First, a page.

These are the facts of the case as testified to by the plaintiff and her husband and a disinterested witness. In some essential respects this testimony is contradicted by the defendant through his own testimony, which, however, was unsupported by other witnesses. In view of this condition of the record it is clear that it cannot be successfully maintained that the evidence fails to support the verdict of the jury.
 Over the objection of the defendant, the court admitted evidence that a few weeks after the accident the said plaintiff developed serious bladder trouble. Defendant's contention is that this evidence was inadmissible under the allegations of the complaint. The complaint, after setting forth a certain specific injury, alleged that by reason of the accident the plaintiff Lizzie P. Kuhns was made sick, sore, and lame, that she was physically impaired and had also received and was suffering from a serious nervous shock. The attending physician, referring to the bladder trouble, testified that in his opinion this condition of the bladder was attributable to the blow which the plaintiff received and to the consequent nervous shock.
We think the testimony was admissible under the allegations of the complaint.  A plaintiff is not required to allege specifically each physical injury sustained or which may have resulted from the accident. It is sufficient if such injuries can be traced to the occurrence complained of and are such as might naturally result from the injury. ( Samuels v. California St. Ry. Co., 124 Cal. 296, [56 P. 1115]; Lauder v. Currier, 3 Cal.App. 28, [ 84 P. 217]; Treadwell v. Whittier, 80 Cal. 574, [13 Am. St. Rep. 175, 5 L. R. A. 498, 22 P. 266]; Worden v. Central Fireproof Bldg. Co., 172 Cal. 94, [ 155 P. 839].)
 Appellant next contends that the court erred in admitting over his objection evidence by the plaintiff describing her condition as to nervousness since the accident. It appears that she had without objection testified that since the collision she was extremely nervous, and then, over objection, proceeded to describe how noise affected her, saying: "The noise in the street affects me very much, but especially the noise of a bell on an automobile or police ambulance, sends a nervous chill from the base of the spine to the base of the brain." Nervousness, when the reasonable outcome of physical injuries, is always an element of damage, and obviously evidence relating thereto may properly be submitted to the jury ( Easton v. United Trade School Con. Co., 173 Cal. 199, 203, [L. R. A. 1917A, 394, 159 P. 597]). The plaintiff's testimony as to the extent and nature of her nervousness was plainly admissible.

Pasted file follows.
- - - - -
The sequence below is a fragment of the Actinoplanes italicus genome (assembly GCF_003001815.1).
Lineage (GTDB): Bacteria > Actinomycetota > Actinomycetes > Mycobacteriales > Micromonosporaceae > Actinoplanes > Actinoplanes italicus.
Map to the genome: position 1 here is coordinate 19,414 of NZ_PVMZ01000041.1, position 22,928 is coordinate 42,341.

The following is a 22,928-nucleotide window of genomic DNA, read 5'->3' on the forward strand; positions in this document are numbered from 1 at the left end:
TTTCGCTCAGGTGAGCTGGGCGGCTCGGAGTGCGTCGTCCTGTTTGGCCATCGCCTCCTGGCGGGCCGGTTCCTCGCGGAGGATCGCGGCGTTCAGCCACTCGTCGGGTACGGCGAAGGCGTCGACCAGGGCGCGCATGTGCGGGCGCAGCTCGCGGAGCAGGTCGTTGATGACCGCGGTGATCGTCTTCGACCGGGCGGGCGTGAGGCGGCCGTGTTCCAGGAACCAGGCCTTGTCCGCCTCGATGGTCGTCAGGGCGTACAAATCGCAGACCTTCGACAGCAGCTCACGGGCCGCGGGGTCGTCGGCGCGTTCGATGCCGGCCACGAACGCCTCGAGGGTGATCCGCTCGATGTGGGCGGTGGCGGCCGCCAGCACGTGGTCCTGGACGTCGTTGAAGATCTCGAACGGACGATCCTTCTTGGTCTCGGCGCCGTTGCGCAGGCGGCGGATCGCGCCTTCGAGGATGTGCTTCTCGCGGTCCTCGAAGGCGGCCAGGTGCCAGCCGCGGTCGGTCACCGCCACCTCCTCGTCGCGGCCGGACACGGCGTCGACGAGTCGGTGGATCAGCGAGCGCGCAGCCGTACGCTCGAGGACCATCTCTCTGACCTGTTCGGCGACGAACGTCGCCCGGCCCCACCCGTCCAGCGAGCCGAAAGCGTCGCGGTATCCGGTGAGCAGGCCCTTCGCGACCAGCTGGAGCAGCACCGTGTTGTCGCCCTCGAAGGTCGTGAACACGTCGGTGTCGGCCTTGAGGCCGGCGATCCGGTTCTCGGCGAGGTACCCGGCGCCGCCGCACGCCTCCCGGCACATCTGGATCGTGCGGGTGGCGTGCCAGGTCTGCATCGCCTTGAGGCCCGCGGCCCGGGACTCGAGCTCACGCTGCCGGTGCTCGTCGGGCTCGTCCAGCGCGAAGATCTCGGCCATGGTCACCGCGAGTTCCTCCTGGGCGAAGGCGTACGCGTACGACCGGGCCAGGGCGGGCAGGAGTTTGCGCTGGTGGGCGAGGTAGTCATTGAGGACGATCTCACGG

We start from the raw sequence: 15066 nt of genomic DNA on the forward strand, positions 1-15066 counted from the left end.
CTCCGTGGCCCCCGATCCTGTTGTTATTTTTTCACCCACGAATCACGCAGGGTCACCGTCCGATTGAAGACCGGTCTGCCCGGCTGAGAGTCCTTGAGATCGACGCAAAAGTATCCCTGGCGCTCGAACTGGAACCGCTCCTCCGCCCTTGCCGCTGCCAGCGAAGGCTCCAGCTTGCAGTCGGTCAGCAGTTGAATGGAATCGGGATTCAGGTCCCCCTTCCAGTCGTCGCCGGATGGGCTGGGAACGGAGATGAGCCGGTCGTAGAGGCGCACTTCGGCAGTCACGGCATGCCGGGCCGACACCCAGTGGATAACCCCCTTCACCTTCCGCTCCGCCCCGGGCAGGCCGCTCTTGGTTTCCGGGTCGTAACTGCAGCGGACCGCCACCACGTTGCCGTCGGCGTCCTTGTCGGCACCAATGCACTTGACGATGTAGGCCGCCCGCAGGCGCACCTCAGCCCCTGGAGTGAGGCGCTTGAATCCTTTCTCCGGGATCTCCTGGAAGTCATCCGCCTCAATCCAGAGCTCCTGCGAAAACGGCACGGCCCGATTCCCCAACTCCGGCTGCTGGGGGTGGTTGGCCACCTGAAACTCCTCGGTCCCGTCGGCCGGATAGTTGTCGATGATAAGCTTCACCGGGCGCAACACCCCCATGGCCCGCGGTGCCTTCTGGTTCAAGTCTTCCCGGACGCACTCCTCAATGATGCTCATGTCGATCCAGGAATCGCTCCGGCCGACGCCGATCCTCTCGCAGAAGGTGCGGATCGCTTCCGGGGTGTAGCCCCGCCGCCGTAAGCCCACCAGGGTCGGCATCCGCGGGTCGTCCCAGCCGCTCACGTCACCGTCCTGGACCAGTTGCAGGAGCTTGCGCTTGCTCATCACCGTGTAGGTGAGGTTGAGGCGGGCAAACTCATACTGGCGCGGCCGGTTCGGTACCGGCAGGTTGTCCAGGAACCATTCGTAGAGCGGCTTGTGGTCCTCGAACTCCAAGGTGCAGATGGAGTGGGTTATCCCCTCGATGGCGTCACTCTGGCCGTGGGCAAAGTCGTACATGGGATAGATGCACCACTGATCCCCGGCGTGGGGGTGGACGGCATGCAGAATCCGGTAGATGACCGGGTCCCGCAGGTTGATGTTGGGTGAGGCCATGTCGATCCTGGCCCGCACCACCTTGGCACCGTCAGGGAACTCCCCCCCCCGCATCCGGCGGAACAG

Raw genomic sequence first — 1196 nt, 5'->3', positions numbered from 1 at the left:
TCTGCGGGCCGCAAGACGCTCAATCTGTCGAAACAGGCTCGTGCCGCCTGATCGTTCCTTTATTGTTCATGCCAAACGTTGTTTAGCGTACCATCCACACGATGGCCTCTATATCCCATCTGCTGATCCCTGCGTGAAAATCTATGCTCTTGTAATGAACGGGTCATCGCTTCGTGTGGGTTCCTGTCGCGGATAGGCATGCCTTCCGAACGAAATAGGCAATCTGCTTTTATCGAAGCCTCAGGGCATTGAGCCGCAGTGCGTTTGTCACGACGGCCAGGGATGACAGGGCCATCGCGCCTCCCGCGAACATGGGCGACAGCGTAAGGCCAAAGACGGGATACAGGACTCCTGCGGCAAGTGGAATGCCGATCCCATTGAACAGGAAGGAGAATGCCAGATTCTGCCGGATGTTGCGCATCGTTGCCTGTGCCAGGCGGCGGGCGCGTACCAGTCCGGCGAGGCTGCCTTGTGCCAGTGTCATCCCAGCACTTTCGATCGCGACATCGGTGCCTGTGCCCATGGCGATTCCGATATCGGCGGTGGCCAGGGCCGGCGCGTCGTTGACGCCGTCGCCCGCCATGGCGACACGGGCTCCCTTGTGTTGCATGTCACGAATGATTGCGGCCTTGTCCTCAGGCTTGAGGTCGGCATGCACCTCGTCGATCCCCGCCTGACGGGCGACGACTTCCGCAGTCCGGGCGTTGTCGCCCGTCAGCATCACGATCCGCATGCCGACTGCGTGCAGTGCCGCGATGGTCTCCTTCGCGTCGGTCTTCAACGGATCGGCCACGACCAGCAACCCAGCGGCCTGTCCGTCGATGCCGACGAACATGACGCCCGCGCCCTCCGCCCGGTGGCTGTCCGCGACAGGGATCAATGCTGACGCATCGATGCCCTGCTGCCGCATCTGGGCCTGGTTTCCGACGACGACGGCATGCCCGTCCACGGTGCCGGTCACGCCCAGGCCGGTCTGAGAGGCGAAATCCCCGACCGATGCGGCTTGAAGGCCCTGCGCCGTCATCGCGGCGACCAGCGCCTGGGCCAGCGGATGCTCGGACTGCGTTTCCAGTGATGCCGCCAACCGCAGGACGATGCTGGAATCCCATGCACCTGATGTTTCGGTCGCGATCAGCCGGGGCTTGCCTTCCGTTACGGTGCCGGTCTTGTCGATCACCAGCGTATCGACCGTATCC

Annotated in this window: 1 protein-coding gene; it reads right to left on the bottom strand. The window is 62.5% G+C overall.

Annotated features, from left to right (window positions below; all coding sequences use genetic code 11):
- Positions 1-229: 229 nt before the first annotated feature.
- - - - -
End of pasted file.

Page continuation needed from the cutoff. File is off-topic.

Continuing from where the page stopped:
Finally, the appellant asserts that the court erred in refusing to give to the jury certain instructions offered by him. We have carefully examined these instructions, together with those given by the court, and we find no ground for the appellant's criticism. The instructions given fully and fairly cover every phase of the case presented by the pleadings, particularly as to the reciprocal rights and duties of drivers of vehicles and pedestrians using a public street, and they certainly do not emphasize any feature of the case against the defendant.
The judgment is affirmed.
Waste, P. J., and Richards, J., concurred.